Team awareness, problem drinking and drinking climate : workplace social health promotion in a policy context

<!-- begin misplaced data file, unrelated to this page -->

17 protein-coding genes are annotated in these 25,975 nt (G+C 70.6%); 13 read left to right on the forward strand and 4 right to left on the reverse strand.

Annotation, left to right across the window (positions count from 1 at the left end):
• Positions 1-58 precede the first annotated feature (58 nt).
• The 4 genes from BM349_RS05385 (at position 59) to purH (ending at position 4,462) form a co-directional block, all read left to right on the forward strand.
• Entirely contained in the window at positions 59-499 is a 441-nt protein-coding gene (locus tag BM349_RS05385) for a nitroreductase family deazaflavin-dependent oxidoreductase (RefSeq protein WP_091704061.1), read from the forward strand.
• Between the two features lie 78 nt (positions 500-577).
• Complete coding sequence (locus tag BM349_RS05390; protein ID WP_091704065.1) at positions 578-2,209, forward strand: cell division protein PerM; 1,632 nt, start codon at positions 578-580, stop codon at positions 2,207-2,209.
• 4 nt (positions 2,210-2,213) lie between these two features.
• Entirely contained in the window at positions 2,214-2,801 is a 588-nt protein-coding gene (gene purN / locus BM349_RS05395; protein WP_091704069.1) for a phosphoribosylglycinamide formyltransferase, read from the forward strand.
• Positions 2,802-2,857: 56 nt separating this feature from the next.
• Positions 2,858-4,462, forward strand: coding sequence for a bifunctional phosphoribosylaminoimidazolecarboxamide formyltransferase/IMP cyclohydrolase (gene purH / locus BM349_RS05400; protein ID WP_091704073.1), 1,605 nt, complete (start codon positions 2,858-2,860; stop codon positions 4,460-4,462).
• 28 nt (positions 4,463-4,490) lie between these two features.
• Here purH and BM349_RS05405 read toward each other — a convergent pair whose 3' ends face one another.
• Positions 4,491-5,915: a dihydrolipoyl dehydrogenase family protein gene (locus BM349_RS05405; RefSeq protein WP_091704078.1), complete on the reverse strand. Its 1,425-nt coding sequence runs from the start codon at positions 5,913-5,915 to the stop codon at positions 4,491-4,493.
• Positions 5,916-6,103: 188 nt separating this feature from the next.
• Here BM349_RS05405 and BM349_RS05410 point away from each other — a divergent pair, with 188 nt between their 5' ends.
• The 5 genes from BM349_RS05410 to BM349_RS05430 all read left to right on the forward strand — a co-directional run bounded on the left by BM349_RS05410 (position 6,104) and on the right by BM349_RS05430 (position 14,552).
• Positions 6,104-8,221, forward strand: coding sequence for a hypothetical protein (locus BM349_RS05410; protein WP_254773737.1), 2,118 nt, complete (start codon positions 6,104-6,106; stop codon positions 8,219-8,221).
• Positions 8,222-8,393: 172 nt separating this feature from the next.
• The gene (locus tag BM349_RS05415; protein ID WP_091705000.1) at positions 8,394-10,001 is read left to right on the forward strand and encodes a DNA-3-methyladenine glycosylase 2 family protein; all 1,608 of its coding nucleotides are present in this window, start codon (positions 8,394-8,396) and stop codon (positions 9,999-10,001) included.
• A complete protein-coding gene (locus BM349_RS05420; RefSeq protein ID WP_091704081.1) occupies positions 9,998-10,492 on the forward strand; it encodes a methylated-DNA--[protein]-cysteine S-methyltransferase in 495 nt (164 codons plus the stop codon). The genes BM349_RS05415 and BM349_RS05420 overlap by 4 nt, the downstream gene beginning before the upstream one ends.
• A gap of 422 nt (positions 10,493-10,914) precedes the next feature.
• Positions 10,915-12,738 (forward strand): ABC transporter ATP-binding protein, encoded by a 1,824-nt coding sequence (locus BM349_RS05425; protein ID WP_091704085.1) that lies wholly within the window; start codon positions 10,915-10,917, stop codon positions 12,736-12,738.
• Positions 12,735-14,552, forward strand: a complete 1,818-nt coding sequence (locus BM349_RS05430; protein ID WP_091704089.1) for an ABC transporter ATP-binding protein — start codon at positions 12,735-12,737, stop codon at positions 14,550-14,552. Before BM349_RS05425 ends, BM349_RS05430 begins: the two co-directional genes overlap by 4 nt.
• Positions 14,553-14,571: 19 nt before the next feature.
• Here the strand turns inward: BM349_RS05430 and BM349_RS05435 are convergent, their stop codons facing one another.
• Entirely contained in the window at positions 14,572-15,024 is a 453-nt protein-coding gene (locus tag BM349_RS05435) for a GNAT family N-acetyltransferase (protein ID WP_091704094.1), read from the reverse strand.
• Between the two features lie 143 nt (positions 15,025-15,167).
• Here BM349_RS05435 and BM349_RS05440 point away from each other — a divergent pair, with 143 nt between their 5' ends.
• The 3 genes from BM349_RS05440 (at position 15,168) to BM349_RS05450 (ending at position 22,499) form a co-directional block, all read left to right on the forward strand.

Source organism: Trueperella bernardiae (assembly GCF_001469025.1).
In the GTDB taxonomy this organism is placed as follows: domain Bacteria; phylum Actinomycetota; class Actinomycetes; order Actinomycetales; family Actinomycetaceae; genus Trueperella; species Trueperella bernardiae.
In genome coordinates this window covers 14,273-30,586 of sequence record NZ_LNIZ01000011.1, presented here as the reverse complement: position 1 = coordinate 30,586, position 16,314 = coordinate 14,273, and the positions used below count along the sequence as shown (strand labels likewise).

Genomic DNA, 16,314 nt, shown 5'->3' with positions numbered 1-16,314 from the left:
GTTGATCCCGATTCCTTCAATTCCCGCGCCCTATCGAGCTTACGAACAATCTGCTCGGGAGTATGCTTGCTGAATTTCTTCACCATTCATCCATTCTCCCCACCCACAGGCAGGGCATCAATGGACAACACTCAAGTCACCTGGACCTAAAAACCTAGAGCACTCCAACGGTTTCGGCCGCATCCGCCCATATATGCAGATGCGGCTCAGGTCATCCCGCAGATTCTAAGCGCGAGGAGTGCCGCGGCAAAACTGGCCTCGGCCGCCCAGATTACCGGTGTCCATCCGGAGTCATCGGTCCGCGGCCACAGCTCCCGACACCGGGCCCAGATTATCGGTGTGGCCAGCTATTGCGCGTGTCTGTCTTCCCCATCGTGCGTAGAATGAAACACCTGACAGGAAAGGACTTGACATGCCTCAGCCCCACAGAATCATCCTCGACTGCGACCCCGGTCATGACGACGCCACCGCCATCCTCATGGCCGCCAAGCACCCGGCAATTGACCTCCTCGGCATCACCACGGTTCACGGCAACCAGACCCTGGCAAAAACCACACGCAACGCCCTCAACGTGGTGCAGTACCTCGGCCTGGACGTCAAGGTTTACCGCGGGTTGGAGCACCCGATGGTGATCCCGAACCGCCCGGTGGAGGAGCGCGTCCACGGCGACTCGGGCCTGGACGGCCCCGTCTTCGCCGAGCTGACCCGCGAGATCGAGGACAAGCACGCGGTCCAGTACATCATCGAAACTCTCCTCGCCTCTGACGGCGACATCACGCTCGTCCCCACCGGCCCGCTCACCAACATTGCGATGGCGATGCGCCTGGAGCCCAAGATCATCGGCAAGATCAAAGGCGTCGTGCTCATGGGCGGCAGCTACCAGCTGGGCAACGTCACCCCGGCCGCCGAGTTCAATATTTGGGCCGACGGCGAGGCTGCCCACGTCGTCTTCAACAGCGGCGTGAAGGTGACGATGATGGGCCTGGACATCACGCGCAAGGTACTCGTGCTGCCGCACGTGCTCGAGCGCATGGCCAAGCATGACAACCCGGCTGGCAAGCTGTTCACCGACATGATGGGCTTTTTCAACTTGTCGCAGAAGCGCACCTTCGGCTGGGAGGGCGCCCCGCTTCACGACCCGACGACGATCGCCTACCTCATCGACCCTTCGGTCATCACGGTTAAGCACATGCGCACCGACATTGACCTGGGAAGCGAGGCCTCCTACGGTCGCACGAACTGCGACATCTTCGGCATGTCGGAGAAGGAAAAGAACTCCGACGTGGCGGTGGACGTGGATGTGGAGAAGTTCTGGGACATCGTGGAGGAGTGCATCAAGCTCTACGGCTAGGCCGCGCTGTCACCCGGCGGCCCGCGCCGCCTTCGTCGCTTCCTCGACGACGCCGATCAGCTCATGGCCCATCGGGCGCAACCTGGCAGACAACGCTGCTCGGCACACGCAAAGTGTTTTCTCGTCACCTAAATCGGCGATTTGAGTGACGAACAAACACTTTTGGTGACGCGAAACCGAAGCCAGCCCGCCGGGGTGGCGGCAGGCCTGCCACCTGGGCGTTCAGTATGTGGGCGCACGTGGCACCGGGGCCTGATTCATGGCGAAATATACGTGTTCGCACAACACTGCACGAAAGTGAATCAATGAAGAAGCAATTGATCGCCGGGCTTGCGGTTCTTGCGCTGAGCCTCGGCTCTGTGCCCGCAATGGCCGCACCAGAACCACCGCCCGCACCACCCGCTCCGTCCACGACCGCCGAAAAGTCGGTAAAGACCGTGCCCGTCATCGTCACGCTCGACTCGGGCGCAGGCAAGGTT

Purpose. (1) To determine the effectiveness of classroom health promotion/prevention training designed to improve work climate and alcohol outcomes; (2) to assess whether such training contributes to improvements in problem drinking beyond standard workplace alcohol policies. Design. A cross-sectional survey assessed employee problem drinking across three time periods. This was followed by a prevention intervention study; work groups were randomly assigned to an 8-hour training course in workplace sical health promotion (Team Awareness), a 4-hour informational training course, or a control group. surveys were administered 2 to 4 weeks before and after training and 6 months after posttest. Setting and subjects. Employees were surveyed from work departments in a large municipality of 3000 workers at three points in time(year, sample and response rate are shown): (1) 1992, n=1081, 95%; 1995, n=856, 97%; and (3) 1999, n=587, 73%. Employees in the 1999 survey were recruited from safety sensitive departments and were randomly assigned to receive the psychosocial (n=201), informational (n=192), or control (n=194) condition. Intervention. The psychosocial program (Team Awareness) provided skills training in team referral, team building and stress management. Informational training used a didactic review of policy, employee assistance and drug testing. Measures. Self-reports measured alcohol use (frequency, drunkenness, hangovers, and problems) and work drinking climate (enabling, responsiveness, drinking norms, stigma, and drink with co-workers). Results. Employees receiving Team Awareness reduced problem drinking from 20% to 11% and working with or missing work because of a hangover from 16% to 6%. Information-trained workers also reduced problem drinking from 18% to 10%. These rates of change contrast with changes in problem drinking seen from 1992 (24%) to 1999 (17%). Team Awareness improvements differed significantly from control subjects, which showed no change at 13%. Employees receiving Team Awareness also showed significant improvements in drinking climate. For example, scores on the measure of coworker anabling decreased from pretest (mean=2.19) to posttest (mean=2.05) and follow up (mean=1.94). Posttest measures of drinking climate also predicted alcohol outcomes at 6 months. Conclusion. Employers should consider the use od prevention programming as an enhancement to standard drug-free workplace efforts. Team Awareness training targets work group social health, aligns with employee assistance efforts, and contributes to reductions in problem drinking.

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